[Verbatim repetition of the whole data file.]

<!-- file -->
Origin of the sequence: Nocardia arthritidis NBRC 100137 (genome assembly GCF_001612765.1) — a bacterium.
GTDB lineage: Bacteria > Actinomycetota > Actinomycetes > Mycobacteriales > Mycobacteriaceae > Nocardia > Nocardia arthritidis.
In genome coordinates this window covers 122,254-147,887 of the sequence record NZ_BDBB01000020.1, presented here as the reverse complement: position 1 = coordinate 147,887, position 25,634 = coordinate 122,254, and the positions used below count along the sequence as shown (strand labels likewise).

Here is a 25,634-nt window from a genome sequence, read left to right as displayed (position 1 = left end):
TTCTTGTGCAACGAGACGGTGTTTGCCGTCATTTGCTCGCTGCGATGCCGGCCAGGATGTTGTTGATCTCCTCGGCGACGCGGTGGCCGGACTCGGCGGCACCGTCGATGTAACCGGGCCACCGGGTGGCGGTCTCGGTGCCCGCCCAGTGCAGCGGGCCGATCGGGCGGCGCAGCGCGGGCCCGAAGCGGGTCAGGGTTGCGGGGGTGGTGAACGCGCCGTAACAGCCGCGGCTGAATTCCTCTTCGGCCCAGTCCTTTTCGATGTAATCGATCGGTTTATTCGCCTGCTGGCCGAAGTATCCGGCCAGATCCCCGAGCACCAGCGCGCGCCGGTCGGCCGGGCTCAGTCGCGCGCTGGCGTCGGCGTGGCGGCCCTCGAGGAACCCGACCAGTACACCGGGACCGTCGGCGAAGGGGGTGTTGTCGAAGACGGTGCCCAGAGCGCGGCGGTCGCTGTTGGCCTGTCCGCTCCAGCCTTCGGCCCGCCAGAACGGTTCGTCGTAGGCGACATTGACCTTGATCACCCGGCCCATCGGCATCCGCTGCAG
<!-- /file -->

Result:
Origin of the sequence: Nocardia arthritidis NBRC 100137 (genome assembly GCF_001612765.1) — a bacterium.
GTDB lineage: Bacteria > Actinomycetota > Actinomycetes > Mycobacteriales > Mycobacteriaceae > Nocardia > Nocardia arthritidis.
In genome coordinates this window covers 122,254-147,887 of the sequence record NZ_BDBB01000020.1, presented here as the reverse complement: position 1 = coordinate 147,887, position 25,634 = coordinate 122,254, and the positions used below count along the sequence as shown (strand labels likewise).

Here is a 25,634-nt window from a genome sequence, read left to right as displayed (position 1 = left end):
TTCTTGTGCAACGAGACGGTGTTTGCCGTCATTTGCTCGCTGCGATGCCGGCCAGGATGTTGTTGATCTCCTCGGCGACGCGGTGGCCGGACTCGGCGGCACCGTCGATGTAACCGGGCCACCGGGTGGCGGTCTCGGTGCCCGCCCAGTGCAGCGGGCCGATCGGGCGGCGCAGCGCGGGCCCGAAGCGGGTCAGGGTTGCGGGGGTGGTGAACGCGCCGTAACAGCCGCGGCTGAATTCCTCTTCGGCCCAGTCCTTTTCGATGTAATCGATCGGTTTATTCGCCTGCTGGCCGAAGTATCCGGCCAGATCCCCGAGCACCAGCGCGCGCCGGTCGGCCGGGCTCAGTCGCGCGCTGGCGTCGGCGTGGCGGCCCTCGAGGAACCCGACCAGTACACCGGGACCGTCGGCGAAGGGGGTGTTGTCGAAGACGGTGCCCAGAGCGCGGCGGTCGCTGTTGGCCTGTCCGCTCCAGCCTTCGGCCCGCCAGAACGGTTCGTCGTAGGCGACATTGACCTTGATCACCCGGCCCATCGGCATCCGCTGCAG